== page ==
Transcript of cartoon

This cartoon has four main panels, and also a tiny “kicker” panel under the bottom of the cartoon.

This panel shows two men, in what looks like a kitchen. One is a bald man with glasses and a argyle sweater vest, the other is a man wearing a sleeveless shirt who has a full-sleeve tattoo on his left arm. Tattoo is sitting at a table, with a plate of food and a coffee mug in front of him, watching something on his smartphone. Argyle has his hand on Tattoo’s shoulder, and is leaning over to watch Tattoo’s smartphone.

ARGYLE: Whatcha watching?
TATTOO: Some Youtube guy.
YOUTUBER (speaking on smartphone)L You know what Democrats really want? Socialism!

A close up of Tattoo’s smartphone. On the phone screen, a video is playing, showing a man yelling at the camera, a forefinger held up in the air.

YOUTUBER: Can you imagine how hard it is to be a cop now?> If you so much as rough up a suspect – BOOM! You’re fired!

Like panel 2, a close-up on the smartphone. The youtuber looks aggravated and his holding both hands up in a “explaining my point” sort of gesture.

YOUTUBER: You can’t make jokes about anyone anymore! Jews, Blacks, gays, trans, fatties – all off limits!
YOUTUBER: Racism was a problem like a century ago – but that’s all over now!

Argyle has turned to Tattoo is and is clasping his hands together in front of him, in a begging gesture. Tattoo is amused.

ARGYLE: Can we please move to the American the right thinks we live in?
TATTOO: It does sound wonderful!

Argyle talks to Tattoo; they both look amused.
ARGYLE: Getting in should be easy – I hear they don’t guard the border at all.

Posted in Cartooning & comics | 5 Comments  

Open Thread and Link Farm, Fall Back Upon Preparedness Edition

  1. CMV: Most fat people are better off not trying to become “normal” weight. Instead, we should pursue fat acceptance and other ways of improving our health. : changemyview
    I did a “Change My View.” Spoiler alert: My view wasn’t changed.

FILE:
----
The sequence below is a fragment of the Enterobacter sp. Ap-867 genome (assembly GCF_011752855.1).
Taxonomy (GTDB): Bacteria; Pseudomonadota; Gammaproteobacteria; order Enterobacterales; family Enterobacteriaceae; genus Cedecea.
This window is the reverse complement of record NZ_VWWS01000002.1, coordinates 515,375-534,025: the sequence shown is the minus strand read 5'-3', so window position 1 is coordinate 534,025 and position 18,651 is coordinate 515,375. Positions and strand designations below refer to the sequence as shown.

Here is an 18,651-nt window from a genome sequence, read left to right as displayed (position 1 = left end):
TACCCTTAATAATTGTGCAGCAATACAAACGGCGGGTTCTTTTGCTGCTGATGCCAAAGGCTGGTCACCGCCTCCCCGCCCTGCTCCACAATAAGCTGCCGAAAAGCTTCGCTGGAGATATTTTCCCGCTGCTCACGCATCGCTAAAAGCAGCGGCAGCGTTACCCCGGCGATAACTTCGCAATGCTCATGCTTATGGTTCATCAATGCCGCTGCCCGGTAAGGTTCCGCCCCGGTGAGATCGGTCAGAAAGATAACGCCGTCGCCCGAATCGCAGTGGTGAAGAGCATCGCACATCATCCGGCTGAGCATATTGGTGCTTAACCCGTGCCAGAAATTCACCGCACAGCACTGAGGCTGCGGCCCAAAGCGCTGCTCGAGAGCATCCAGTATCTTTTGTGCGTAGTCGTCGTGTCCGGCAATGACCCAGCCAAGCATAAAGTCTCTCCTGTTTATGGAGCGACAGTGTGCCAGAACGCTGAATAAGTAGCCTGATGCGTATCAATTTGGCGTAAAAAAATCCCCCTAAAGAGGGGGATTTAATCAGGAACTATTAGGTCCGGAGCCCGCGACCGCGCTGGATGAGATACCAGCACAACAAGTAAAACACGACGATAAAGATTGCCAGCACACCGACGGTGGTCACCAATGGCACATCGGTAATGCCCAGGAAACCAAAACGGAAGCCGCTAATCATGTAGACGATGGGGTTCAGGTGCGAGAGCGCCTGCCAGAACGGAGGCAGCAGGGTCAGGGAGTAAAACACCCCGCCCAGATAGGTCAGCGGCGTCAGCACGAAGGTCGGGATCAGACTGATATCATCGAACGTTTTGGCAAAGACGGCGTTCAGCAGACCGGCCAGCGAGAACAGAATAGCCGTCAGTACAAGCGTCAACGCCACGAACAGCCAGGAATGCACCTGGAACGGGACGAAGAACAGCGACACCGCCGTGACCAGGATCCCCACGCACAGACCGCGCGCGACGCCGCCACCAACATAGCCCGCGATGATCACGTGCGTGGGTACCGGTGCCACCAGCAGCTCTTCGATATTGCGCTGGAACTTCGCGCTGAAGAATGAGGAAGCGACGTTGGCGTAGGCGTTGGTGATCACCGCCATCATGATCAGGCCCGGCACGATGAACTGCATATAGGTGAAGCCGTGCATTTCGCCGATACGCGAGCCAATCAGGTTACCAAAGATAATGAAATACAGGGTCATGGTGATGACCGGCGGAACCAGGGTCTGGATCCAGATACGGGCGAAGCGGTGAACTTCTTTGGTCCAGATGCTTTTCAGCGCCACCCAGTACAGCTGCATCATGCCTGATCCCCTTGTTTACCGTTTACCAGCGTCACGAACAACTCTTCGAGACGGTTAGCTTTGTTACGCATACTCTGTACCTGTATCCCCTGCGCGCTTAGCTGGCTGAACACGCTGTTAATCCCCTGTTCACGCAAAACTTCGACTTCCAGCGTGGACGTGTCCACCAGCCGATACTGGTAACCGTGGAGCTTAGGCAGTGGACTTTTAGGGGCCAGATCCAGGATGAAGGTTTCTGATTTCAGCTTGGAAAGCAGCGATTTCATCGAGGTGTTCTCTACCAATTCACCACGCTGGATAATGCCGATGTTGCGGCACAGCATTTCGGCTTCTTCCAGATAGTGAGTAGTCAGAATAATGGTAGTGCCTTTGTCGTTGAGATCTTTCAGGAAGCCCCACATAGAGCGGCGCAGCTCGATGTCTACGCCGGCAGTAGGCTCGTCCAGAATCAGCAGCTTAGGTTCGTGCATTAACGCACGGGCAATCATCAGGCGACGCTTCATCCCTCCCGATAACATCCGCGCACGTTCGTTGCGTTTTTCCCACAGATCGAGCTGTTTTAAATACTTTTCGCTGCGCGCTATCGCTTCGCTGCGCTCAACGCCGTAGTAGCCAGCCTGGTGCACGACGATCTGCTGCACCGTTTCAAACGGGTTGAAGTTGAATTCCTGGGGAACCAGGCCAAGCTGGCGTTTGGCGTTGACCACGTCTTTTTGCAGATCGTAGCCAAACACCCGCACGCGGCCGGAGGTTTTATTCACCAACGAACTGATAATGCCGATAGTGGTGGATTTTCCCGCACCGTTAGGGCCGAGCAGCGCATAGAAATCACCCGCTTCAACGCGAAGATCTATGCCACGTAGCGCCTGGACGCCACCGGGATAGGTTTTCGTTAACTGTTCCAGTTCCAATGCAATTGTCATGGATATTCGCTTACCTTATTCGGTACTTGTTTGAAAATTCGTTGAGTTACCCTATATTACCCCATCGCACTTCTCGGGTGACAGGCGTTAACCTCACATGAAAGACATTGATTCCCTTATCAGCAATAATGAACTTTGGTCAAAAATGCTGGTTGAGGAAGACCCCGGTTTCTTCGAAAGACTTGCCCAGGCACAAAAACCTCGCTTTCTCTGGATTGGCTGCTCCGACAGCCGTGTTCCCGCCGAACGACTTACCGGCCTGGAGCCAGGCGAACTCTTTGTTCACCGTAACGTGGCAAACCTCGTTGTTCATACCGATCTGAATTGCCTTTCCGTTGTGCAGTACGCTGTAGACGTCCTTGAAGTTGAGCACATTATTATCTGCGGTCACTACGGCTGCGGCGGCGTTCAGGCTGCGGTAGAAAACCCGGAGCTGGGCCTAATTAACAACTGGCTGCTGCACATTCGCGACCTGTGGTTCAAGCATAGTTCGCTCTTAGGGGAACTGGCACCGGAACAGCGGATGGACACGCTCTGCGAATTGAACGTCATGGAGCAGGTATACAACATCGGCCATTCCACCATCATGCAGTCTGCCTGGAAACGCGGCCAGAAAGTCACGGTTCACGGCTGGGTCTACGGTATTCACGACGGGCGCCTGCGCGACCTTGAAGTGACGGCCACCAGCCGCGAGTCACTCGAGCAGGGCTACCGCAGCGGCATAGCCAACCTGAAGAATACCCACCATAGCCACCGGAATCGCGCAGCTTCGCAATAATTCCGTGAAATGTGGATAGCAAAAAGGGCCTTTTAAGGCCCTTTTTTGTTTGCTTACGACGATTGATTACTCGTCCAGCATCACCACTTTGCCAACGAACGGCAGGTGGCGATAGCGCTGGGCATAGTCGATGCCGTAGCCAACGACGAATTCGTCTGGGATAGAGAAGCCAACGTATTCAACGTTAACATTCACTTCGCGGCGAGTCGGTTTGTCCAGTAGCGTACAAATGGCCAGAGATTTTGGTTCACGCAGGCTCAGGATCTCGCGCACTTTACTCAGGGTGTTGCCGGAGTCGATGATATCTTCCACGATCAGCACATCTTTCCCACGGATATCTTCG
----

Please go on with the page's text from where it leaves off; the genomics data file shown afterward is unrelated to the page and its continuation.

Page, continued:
2. One man’s mission to bring better ramen to the incarcerated
  3. A Professor says the 2nd amendment right to self-defense is necessary; is accused of racism; rebuked by his university president; there are many death threats and demands he be fired.
    How strange that (as far as I could find) none of the prominent worriers about the “campus free speech crisis” wrote about this case. I wonder what was different?
  4. Ocasio-Cortez scored a victory — for well-designed campaign posters – The Washington Post
  5. Here’s Why This Mama Merganser Has More Than 50 Ducklings | Audubon
  6. Ocasio-Cortez’s Socialism Can Work in the Midwest
    As long as it isn’t called “socialism.”
  7. I Was a Female Incel – Quillette
    I certainly don’t endorse all of this essay, but I found it interesting.
  8. Free Speech for the Chattering Class Isn’t Free Speech for All | Noah Berlatsky on Patreon
  9. Abolish ICE? Medicare for all? Democrats are campaigning in poetry. – Vox
    “An old saying about American politics holds that you campaign in poetry and govern in prose.”
  10. My cousin takes this pervert down for grabbing her ass. He is later arrested in front of his wife and 2 kids when the cops arrived. : JusticeServed
    There’s video! I feel sorry for the kids, though. (But they’re not in the video). See also: Grabbing The Situation By The A** – (thanks to Mandolin for that link).
  11. Why the Migration or Importation Clause of the Constitution does not imply any general federal power to restrict immigration – The Washington Post
    From an originalist perspective, it’s hard to see where the Constitution gives the Federal government the right to broadly restrict immigration. Of course, I’m not an originalist – but many of the people calling for stricter controls on immigration are, or say they are. ETA: Here’s an alternate link.
  12. BBC – Culture – Why these anatomical models are not disgusting
  13. Critics of the Sarah Sanders restaurant protest say MLK would never have been so “uncivil.” But in his day, King was savaged as the enemy of civility. – Vox
  14. Young Leftist Candidates Are Breathing New Radicalism Into Stale Climate Politics
  15. Easily Mused: Al Williamson’s “The Success Story”This six-page horror comic, created in the 1960s, is a wonderful tongue-in-cheek response to the longstanding comics tradition of successful cartoonists having work by unaccredited assistants. Also, really beautiful drawings by Al Williamson.
  16. Probe found FlORIDA police chief told officers to pin unsolved crimes on random black people: report | TheHill
  17. Conservatives As Moral Mutants | Thing of Things
    “Of course, from a conservative perspective, I am an incomprehensible moral mutant.”